A study conducted by researchers at Temple University has produced some surprising statistics. It seems to suggest that “medical marijuana may lead to fewer workers’ compensation claims.”
They found that:
In states with laws allowing medical marijuana…. there was a nearly 7% decline in workers’ comp claims. When there were claims, they were for shorter periods of time, on average, after medical marijuana was legalized.
Study coauthor Catherine Maclean said, “We think there is a lot of overlap between conditions for which medical marijuana can be used in managing symptoms and the types of illnesses that lead people to file workers’ compensation claims.” Maclean cited as an example the use of medical marijuana in reducing chronic pain symptoms. She said that, while it doesn’t cure the condition, it can allow the individual to mitigate the symptoms.
Maclean also said, “When a state adopts medical marijuana legalization there is a modest decline in the propensity to file claims and a reduction in the (overall average) income people receive from workers’ compensation.”
Personally, I understand the interest and potential viability of medical cannabis when it comes to pain management, but I really do not think the study connected the dots when it comes to a reduction in the number of workers’ compensation claims. In fact, when it comes to claim reduction, the only correlation you could possibly draw is that stoned people are better at working with an injury.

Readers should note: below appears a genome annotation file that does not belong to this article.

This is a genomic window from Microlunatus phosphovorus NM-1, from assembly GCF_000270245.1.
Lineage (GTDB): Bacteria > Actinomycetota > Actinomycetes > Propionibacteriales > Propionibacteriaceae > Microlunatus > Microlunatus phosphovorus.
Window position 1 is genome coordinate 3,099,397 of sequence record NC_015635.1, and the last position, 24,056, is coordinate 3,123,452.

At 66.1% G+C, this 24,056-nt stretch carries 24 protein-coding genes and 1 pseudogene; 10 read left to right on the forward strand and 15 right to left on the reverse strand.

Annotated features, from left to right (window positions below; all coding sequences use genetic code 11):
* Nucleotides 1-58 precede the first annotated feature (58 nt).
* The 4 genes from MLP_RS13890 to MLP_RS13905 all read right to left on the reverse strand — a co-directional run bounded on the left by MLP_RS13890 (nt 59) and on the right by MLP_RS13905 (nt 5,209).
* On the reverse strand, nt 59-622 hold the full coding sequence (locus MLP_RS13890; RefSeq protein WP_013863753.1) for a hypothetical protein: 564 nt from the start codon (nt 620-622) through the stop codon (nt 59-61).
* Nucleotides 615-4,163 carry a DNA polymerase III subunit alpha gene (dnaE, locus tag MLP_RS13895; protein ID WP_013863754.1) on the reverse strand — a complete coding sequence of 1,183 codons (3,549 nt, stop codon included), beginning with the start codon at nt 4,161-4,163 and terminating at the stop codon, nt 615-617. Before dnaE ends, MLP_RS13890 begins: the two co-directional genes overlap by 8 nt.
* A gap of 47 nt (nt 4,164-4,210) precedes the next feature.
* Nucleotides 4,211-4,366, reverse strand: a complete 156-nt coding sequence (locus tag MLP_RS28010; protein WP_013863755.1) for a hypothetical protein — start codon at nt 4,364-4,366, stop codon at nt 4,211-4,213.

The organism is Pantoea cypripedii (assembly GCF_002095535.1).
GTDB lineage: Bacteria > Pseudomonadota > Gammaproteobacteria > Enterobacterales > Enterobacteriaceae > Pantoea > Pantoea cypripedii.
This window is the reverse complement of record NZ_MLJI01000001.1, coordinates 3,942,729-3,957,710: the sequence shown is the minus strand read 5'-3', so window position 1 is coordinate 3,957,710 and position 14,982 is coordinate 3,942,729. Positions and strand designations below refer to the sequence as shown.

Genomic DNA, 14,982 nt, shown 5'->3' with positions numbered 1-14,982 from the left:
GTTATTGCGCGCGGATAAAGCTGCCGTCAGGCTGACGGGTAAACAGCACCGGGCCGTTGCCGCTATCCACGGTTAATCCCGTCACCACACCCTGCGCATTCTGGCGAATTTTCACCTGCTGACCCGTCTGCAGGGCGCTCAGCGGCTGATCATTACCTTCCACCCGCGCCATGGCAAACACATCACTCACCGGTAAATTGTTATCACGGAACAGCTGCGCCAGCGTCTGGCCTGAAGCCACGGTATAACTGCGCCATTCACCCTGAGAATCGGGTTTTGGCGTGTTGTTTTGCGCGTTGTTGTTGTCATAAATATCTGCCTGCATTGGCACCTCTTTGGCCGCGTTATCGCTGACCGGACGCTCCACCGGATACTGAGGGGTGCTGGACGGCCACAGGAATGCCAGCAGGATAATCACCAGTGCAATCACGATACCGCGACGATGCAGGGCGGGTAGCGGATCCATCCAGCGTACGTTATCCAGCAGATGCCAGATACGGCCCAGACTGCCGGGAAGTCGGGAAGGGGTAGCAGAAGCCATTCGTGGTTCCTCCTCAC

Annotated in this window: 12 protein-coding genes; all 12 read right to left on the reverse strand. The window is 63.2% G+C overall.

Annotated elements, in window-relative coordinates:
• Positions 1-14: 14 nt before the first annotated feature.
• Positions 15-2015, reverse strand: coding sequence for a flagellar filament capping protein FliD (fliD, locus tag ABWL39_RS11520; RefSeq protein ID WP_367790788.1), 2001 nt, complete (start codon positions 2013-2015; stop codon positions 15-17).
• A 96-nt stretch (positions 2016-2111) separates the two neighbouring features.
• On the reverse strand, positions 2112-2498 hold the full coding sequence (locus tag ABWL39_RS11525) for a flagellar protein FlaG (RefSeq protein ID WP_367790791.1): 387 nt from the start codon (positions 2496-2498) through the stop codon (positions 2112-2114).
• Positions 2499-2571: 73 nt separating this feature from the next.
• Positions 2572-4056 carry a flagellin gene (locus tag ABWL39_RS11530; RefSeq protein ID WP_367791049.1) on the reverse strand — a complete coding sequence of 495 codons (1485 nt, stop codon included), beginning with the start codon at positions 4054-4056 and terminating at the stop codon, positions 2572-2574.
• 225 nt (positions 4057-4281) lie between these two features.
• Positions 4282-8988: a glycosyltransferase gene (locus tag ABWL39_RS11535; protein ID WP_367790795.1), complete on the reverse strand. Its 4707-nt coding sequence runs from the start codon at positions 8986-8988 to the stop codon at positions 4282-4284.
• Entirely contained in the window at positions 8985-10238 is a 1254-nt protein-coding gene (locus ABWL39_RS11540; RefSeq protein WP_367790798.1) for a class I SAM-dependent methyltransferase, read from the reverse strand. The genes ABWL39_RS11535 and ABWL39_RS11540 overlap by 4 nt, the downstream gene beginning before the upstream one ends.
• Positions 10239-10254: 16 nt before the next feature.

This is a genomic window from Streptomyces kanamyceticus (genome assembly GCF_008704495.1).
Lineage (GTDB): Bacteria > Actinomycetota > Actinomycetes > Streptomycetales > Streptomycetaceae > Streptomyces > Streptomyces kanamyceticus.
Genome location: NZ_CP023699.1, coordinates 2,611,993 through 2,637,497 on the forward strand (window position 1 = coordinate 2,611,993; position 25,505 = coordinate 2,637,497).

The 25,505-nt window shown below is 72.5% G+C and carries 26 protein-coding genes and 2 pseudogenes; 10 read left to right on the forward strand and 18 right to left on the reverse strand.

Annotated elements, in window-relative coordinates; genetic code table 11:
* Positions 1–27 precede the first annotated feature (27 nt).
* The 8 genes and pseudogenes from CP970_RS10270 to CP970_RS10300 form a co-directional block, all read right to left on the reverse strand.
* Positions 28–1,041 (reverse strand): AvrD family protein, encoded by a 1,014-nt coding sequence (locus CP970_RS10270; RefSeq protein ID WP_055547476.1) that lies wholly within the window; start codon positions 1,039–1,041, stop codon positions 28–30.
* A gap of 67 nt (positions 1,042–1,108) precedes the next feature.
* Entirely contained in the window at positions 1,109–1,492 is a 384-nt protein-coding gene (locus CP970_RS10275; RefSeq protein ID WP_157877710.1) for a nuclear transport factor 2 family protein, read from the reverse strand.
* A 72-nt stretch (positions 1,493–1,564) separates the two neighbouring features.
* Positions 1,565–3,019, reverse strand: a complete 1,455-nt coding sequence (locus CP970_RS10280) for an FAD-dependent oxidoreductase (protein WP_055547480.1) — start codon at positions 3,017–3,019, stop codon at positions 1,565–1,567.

Perhaps they don’t even realize they are injured.
To expand on that theory, consider this information from a Reuters article on the study:
In some of her earlier research, Maclean found that after legalization of medical marijuana, older workers experienced a reduction in pain and an increase in the number of hours worked.
To look at the potential impact of medical marijuana legalization on workers’ comp claims, Maclean and her coauthor turned to data from the Census Bureau’s Annual Social and Economic Supplement to the Current Population Survey in 1990-2013. Each year between February and April, the survey interviews 150,000 U.S. residents aged 15 and older.
When the data were analyzed, the researchers found a 6.7% decrease in claims when medical marijuana was legally available. In addition, the dollar amount of claims decreased by 0.8%.
The new study provides a window on the possible impact of medical marijuana legalization on people’s ability to work even when in pain, said David Powell, a senior economist at the RAND Corporation in Arlington, Virginia.
We may be on to something here. If this study is correct, we need to start pushing for more access to medical marijuana for our injured workers. Except, if the study is correct, they are less likely to file a claim and become categorized as an injured worker if they are already using marijuana when injured.
I suppose that in this context marijuana could be considered a preventative cure, sort of like blood pressure medicine is used to prevent heart attacks and strokes. If we can get all of our employees using medical marijuana before there is a medical event we can prevent the medical event in the first place. Or at least prevent the reporting of the medical event, since the injured worker may not realize they have been injured.
My head hurts from thinking about it. But that is probably because I am not using medical marijuana.